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Fuel Vapor Canister...


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I've seen lots of posts on the old board talking about "smelling gas fumes". The answer usually mentions a "vapor canister" or filter. What does it look like and how do I find it? :o

The posts also mention the smell AFTER shutting the car off, but what about when you smell it just sitting at a red light? My bride doesn't even like to drive the car any more because of it. How do I tackle this?

Thanks again gentlemen.


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As I recall it is in the engine compartment over near/under the air cleaner assembly; but I can't remember if that was just the 4.9L or the NS. It looks like a vertical cylinder a few inches diameter.



Gasoline evaporates quite easily. In the past these evaporative emissions were vented into the atmosphere. 20% of all HC emissions from the automobile are from the gas tank. In 1970 legislation was passed, prohibiting venting of gas tank fumes into the atmosphere. An evaporative control system was developed to eliminate this source of pollution. The function of the fuel evaporative control system is to trap and store evaporative emissions from the gas tank and carburetor. A charcoal canister is used to trap the fuel vapors. The fuel vapors adhere to the charcoal, until the engine is started, and engine vacuum can be used to draw the vapors into the engine, so that they can be burned along with the fuel/air mixture. This system requires the use of a sealed gas tank filler cap. This cap is so important to the operation of the system, that a test of the cap is now being integrated into many state emission inspection programs. Pre-1970 cars released fuel vapors into the atmosphere through the use of a vented gas cap. Today with the use of sealed caps, redesigned gas tanks are used. The tank has to have the space for the vapors to collect so that they can then be vented to the charcoal canister. A purge valve is used to control the vapor flow into the engine. The purge valve is operated by engine vacuum. One common problem with this system is that the purge valve goes bad and engine vacuum draws fuel directly into the intake system. This enriches the fuel mixture and will foul the spark plugs. Most charcoal canisters have a filter that should be replaced periodically. This system should be checked when fuel mileage drops.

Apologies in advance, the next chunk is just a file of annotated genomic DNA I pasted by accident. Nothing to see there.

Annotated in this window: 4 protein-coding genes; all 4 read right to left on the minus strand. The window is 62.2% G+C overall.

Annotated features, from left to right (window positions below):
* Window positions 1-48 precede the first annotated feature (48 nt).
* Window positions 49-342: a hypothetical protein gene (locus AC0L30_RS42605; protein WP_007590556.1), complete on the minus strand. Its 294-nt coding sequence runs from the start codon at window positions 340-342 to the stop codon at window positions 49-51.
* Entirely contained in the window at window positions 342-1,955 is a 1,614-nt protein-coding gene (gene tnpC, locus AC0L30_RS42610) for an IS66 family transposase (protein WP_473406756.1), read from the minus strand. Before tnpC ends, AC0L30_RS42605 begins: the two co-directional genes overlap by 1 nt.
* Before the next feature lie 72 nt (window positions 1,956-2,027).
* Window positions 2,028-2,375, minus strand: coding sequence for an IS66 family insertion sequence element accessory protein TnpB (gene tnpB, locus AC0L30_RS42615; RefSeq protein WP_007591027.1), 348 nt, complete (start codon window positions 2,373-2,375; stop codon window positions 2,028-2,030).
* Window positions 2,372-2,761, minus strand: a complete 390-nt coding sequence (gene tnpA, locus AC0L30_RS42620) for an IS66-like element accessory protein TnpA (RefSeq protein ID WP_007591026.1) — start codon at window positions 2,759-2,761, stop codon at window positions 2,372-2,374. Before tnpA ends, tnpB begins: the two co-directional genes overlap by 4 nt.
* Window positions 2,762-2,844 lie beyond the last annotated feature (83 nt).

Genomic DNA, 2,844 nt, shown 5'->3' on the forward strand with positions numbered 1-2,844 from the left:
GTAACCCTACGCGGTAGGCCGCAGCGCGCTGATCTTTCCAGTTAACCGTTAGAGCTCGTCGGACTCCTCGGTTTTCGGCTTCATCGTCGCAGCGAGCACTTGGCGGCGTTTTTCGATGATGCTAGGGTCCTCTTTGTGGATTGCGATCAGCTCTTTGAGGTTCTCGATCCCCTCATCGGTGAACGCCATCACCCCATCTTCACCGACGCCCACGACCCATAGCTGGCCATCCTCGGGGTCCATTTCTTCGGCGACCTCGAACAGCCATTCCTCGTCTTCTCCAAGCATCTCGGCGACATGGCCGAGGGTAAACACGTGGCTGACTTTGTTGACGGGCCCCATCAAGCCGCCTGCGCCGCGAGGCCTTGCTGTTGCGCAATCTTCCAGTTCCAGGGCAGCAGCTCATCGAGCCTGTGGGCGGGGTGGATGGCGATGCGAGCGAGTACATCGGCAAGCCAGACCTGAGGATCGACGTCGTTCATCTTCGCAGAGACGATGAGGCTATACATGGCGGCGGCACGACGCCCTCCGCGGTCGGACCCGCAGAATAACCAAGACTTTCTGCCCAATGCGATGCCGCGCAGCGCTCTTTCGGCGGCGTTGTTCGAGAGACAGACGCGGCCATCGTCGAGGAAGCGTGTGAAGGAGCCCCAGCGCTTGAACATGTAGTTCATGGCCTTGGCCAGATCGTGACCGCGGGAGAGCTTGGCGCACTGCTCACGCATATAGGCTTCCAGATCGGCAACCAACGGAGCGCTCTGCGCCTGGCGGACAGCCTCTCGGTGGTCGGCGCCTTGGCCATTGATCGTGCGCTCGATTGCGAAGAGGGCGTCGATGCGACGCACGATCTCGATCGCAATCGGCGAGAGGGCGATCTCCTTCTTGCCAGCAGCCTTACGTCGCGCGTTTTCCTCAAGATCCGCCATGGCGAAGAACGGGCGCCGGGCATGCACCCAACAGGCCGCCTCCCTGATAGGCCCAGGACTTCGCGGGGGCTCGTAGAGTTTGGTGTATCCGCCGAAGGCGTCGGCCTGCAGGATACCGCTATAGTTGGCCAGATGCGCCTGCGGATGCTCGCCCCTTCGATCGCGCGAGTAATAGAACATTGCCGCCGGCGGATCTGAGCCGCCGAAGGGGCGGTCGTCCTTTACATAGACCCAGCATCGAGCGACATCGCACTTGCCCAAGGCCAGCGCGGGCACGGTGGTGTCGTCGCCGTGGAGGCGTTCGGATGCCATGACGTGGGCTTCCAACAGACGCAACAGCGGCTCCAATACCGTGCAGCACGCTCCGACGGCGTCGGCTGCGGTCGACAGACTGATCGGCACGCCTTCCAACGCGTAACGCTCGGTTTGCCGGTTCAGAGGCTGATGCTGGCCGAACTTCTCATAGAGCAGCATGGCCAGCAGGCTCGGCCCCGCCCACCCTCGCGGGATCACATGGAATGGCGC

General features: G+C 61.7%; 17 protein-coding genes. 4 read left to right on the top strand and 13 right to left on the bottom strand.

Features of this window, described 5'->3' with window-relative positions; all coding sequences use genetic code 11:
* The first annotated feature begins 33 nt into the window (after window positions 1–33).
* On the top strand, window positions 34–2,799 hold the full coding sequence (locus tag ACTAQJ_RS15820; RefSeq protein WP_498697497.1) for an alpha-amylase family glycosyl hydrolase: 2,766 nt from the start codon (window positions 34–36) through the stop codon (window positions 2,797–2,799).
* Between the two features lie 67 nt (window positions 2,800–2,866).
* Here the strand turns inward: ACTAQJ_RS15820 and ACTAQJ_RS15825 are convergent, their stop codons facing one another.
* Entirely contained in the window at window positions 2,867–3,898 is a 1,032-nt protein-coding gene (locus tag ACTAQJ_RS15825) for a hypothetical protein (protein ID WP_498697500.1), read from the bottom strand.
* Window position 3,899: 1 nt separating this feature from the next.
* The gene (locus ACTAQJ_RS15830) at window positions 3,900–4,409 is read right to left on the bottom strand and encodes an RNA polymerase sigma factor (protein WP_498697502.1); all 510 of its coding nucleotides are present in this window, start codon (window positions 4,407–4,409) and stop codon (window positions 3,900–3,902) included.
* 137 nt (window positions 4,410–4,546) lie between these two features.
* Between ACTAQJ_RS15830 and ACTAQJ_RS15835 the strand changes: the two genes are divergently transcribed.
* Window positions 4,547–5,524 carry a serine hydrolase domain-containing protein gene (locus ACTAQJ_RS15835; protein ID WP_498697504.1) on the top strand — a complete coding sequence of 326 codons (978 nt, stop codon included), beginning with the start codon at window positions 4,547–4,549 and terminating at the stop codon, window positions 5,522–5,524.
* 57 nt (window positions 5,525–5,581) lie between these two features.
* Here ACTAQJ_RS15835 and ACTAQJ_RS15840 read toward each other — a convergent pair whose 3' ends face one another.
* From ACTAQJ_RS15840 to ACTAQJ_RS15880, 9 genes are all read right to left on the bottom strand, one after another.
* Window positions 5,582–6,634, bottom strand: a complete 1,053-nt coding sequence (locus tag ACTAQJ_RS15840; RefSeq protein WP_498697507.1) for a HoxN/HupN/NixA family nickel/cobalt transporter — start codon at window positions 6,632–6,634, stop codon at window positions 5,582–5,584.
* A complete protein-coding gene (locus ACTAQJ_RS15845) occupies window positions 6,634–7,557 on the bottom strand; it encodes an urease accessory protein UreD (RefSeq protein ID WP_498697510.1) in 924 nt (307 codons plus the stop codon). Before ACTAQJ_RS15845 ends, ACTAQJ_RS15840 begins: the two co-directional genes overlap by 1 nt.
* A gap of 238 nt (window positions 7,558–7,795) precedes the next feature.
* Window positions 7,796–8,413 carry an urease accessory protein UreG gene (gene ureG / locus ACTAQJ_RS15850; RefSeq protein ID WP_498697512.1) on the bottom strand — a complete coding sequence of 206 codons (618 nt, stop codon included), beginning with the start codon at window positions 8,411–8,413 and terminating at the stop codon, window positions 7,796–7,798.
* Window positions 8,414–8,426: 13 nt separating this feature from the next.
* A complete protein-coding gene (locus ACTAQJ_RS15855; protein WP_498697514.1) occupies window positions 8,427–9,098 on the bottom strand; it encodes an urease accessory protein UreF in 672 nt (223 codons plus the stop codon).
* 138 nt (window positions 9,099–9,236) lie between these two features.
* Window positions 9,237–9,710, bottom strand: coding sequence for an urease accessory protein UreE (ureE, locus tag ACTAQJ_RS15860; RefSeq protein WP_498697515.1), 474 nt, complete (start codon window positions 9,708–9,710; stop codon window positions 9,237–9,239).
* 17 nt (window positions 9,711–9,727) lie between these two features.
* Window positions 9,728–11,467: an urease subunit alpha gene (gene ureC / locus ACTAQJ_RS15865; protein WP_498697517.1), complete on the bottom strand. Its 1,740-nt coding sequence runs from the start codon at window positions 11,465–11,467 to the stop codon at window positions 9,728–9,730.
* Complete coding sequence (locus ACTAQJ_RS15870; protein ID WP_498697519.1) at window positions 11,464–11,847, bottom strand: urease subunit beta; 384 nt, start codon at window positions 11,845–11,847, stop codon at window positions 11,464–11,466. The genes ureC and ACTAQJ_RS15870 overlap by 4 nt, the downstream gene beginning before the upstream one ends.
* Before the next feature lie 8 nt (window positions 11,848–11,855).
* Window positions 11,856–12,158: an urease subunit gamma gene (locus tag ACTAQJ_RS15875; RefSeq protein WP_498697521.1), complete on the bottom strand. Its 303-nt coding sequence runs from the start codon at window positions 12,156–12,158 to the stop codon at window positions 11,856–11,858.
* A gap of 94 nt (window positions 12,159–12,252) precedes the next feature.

I am surprised that would cause fuel vapors in the passenger compartment though.


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Examine the fuel lines from the tank to the fuel rail. You may have a leak somewhere.

'93 Fleetwood Brougham
'05 Deville
'04 Deville
2013 Silverado Z71

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Evaporative Emissions Canister is located tucked up by the wheel well near the left muffler on my 94 STS. I am assuming this is what you're looking for. Mine is pretty cracked and I can see the filter, but I don't have a smell because of it's condition.

1994 STS Pearl White 260,000 KM (163,000 miles)

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per '97 service manual.

"Should the EVAP solenoid fail closed, electronicaly or mechanically, the canister charcoal bed could become saturated allowing vapors to escape to the atmosphere. The vapors should not enter the passenger compartment because of the rear mounted canister". I cannot find the location but I believe it is under the car near the fuel tank.

The canister appears to be rectangular in shape with two 1/4" nylon pipes (hoses) and one 5/16 pipe attatched to it via quick disconnects.

Checking the canister.

"Attatch a hose to the fuel vapor port (from fuel tank) to the canister and attempt to blow through it. Air should pass into canister. If not, replace canister".

"Attatch hose to EVAP port (from engine mounted solenoid) of the canister, and attemp to blow through it. Air should not pass into canister. If air passes, replace canister".

If the canister checks out ok then you will have to check the EVAP Solenoid "left hand rear of engine, on the cam cover, near the ignition coils" or the EVAP vacuum purge switch "left hand rear of engine, near the EGR valve. The proceedure for testing those is too lengthy to type. I'll have to scan them if you need them (when my daughter can show me how)

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B) Well, once again, this has proven to be the best site on the internet! As we say in East Texas, YOU CAN'T BEAT THAT WITH A STICK!

You can't get this kind of service in most restaurants.

Thanks a million... again!


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